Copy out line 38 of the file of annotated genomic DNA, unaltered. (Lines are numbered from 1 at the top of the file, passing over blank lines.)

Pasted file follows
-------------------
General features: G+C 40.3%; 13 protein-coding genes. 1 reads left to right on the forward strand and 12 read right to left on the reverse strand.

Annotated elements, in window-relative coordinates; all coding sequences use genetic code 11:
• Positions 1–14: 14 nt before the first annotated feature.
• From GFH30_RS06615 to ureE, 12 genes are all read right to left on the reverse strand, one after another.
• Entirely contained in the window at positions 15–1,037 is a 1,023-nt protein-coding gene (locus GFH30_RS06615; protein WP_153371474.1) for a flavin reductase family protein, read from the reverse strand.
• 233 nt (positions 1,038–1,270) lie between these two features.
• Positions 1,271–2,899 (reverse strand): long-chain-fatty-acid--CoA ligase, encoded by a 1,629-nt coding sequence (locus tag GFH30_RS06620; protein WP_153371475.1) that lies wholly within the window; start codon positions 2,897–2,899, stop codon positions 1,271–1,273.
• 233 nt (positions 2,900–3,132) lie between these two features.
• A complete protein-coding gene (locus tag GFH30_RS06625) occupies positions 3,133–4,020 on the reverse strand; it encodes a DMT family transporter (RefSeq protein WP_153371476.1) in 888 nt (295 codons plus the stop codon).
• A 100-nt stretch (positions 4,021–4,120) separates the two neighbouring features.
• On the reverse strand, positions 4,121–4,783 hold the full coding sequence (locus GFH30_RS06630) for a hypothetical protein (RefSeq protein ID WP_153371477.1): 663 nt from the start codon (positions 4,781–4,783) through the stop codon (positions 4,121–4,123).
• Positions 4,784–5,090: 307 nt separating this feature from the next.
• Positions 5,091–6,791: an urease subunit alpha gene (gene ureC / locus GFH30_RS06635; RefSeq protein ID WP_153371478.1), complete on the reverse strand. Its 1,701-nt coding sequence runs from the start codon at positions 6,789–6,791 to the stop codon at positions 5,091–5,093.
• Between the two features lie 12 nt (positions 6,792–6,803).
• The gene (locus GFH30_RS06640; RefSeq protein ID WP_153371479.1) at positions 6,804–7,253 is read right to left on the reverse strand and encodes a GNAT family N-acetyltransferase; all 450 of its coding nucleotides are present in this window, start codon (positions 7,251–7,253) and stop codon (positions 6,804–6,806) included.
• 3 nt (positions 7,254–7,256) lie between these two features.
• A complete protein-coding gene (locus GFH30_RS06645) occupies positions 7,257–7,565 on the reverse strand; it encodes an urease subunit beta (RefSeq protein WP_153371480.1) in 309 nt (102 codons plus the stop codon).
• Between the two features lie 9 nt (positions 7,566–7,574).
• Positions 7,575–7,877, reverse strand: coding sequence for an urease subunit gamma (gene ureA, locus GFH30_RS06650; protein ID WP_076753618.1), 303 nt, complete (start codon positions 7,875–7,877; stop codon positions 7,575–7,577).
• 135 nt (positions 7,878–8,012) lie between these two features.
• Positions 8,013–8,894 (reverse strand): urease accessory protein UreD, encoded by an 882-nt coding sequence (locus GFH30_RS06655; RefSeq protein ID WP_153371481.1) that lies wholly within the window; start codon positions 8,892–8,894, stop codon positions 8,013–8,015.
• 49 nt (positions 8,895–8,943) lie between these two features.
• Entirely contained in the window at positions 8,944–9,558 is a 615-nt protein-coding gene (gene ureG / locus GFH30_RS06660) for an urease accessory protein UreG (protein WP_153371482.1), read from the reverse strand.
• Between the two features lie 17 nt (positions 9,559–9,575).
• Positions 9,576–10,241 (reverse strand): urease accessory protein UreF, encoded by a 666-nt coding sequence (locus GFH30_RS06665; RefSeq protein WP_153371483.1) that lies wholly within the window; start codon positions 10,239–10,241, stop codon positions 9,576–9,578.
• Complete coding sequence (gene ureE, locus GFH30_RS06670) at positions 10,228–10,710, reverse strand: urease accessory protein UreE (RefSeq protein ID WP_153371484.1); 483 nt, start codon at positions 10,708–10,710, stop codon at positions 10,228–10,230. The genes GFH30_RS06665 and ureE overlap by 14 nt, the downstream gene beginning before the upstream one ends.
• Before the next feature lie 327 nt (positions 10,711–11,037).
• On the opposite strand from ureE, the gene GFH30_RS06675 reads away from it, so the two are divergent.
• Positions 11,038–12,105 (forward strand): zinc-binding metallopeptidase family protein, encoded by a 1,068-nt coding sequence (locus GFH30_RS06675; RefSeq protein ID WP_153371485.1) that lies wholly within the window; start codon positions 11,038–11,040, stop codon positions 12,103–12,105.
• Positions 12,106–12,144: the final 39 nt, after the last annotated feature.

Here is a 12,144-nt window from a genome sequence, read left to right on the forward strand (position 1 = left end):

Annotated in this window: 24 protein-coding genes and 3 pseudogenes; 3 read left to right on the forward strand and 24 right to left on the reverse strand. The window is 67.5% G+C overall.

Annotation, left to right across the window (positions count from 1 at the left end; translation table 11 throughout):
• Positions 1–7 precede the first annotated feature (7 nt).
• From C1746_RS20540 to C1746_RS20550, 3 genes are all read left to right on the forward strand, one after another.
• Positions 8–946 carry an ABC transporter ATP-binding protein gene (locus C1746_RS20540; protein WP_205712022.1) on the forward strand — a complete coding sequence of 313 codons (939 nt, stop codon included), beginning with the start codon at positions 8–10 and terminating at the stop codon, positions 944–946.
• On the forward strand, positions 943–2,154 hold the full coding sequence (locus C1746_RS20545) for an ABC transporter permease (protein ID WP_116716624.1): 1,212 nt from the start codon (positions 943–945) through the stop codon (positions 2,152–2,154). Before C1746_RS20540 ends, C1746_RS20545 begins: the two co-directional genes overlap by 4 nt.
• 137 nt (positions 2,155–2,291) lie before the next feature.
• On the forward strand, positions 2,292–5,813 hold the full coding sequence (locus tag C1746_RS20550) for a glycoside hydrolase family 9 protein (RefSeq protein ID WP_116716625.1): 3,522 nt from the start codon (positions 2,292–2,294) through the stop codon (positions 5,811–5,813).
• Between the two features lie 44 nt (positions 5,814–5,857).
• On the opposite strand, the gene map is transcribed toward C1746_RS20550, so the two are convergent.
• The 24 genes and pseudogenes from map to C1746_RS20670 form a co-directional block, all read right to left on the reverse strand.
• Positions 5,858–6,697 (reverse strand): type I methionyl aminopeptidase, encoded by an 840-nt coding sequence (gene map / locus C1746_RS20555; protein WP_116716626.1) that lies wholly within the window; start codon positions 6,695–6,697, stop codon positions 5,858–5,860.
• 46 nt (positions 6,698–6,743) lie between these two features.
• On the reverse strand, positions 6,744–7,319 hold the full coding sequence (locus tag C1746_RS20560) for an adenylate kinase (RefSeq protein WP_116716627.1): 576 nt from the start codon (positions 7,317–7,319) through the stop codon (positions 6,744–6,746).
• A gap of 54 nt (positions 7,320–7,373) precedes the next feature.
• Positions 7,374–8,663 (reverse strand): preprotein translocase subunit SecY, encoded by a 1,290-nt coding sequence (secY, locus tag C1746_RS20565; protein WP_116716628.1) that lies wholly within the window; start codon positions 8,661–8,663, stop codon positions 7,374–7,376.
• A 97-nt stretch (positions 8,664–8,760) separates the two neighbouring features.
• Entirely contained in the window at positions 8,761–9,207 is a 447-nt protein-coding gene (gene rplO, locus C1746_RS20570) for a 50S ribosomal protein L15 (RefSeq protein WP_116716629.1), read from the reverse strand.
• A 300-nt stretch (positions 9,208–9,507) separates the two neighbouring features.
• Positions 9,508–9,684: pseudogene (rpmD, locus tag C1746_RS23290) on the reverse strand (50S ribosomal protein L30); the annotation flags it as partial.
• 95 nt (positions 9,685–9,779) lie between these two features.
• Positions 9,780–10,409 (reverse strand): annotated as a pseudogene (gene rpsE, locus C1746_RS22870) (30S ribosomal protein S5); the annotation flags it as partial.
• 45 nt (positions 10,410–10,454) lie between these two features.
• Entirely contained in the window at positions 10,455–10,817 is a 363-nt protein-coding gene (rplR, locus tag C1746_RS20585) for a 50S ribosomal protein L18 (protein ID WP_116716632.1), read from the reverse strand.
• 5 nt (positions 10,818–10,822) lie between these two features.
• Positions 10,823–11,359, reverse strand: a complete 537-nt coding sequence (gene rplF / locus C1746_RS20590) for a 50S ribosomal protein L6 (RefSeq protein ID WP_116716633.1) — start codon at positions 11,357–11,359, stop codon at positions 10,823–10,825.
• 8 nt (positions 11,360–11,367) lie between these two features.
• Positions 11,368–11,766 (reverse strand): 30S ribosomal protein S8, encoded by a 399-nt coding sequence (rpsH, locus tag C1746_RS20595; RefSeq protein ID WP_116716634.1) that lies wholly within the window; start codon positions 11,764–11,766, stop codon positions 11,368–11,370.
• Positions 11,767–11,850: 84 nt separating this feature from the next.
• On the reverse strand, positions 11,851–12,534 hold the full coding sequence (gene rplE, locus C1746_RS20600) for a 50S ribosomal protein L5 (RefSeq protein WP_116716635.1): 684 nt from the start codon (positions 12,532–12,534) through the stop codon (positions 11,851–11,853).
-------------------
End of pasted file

• 137 nt (positions 2,155–2,291) lie before the next feature.